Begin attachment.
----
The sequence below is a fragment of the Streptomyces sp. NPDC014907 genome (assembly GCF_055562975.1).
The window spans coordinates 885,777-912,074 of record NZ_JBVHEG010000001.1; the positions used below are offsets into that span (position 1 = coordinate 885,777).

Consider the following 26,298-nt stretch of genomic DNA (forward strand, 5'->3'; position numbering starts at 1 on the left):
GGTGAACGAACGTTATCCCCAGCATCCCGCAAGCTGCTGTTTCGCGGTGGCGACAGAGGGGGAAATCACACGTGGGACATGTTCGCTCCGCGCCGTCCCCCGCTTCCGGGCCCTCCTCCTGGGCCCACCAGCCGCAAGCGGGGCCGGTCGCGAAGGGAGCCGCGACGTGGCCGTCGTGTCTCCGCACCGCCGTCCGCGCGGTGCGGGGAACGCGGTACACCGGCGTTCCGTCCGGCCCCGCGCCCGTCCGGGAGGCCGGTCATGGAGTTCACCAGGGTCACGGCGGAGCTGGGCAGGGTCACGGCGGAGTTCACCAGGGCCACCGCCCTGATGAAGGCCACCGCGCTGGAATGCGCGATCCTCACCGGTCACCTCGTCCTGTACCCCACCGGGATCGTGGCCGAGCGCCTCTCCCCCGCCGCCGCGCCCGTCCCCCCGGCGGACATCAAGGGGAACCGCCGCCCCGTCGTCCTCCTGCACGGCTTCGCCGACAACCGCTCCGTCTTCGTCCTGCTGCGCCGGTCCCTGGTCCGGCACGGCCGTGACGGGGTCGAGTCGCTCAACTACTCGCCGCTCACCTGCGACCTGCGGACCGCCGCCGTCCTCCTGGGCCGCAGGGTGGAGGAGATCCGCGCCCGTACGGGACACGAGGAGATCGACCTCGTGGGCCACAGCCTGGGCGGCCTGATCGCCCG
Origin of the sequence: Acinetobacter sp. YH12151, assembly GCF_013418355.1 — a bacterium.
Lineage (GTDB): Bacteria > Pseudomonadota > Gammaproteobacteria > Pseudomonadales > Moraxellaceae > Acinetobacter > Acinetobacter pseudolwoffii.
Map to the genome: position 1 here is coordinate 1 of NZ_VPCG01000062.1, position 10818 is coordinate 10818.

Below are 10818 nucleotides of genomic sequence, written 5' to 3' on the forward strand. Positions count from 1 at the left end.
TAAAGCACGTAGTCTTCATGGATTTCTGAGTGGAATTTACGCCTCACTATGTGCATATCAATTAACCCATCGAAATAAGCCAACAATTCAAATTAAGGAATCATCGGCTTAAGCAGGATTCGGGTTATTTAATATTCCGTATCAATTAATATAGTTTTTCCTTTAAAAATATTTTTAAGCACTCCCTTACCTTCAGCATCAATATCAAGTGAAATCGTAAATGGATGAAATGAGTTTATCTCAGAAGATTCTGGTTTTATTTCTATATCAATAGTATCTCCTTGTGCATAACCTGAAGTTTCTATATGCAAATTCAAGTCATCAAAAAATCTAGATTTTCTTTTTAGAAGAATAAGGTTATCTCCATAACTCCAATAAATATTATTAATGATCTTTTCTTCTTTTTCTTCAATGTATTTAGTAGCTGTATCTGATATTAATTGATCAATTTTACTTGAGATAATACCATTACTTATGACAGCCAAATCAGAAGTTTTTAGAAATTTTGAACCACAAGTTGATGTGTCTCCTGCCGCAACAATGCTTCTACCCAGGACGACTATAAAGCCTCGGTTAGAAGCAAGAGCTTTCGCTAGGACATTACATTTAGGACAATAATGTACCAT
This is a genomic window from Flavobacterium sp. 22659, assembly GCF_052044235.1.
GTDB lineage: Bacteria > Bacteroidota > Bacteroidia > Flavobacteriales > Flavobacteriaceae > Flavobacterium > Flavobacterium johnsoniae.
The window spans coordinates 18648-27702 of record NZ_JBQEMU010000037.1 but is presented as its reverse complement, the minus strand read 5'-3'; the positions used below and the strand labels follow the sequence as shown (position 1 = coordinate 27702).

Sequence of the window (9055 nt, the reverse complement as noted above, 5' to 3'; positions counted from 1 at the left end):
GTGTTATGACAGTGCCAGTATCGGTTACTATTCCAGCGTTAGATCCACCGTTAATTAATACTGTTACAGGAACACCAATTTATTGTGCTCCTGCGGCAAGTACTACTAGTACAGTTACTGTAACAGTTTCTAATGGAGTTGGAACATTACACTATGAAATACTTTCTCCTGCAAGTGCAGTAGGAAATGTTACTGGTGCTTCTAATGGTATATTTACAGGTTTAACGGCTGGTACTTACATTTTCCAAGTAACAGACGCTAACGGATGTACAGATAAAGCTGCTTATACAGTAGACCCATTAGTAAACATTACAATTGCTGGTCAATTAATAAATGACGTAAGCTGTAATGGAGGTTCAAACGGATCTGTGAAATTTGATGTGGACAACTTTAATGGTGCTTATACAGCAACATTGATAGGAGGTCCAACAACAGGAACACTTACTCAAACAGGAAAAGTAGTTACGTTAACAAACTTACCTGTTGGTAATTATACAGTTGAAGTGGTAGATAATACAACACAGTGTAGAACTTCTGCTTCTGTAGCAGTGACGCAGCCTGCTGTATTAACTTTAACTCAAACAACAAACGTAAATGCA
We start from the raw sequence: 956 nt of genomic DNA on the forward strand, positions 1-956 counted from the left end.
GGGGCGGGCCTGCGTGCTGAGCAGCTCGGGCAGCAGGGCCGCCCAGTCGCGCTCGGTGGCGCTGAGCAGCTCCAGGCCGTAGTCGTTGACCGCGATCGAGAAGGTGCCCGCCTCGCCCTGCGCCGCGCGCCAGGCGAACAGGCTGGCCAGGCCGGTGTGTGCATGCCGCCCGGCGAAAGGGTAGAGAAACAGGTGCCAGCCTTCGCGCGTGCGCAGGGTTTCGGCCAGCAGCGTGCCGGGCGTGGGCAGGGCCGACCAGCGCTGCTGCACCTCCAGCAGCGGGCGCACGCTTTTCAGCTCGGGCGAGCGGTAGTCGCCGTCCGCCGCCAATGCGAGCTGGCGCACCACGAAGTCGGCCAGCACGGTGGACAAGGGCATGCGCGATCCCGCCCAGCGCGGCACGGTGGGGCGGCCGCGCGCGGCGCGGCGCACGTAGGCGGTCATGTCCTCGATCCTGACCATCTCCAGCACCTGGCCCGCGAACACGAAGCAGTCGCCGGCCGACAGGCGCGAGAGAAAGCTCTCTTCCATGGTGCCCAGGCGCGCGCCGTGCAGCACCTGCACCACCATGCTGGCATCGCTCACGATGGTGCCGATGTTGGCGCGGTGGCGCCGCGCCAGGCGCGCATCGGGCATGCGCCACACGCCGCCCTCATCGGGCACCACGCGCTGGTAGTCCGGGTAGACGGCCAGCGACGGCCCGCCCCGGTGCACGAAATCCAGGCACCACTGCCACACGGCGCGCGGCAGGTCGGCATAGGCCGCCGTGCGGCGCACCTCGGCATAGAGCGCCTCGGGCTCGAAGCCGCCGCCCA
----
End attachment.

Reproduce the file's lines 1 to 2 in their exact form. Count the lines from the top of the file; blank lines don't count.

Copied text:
The sequence below is a fragment of the Streptomyces sp. NPDC014907 genome (assembly GCF_055562975.1).
The window spans coordinates 885,777-912,074 of record NZ_JBVHEG010000001.1; the positions used below are offsets into that span (position 1 = coordinate 885,777).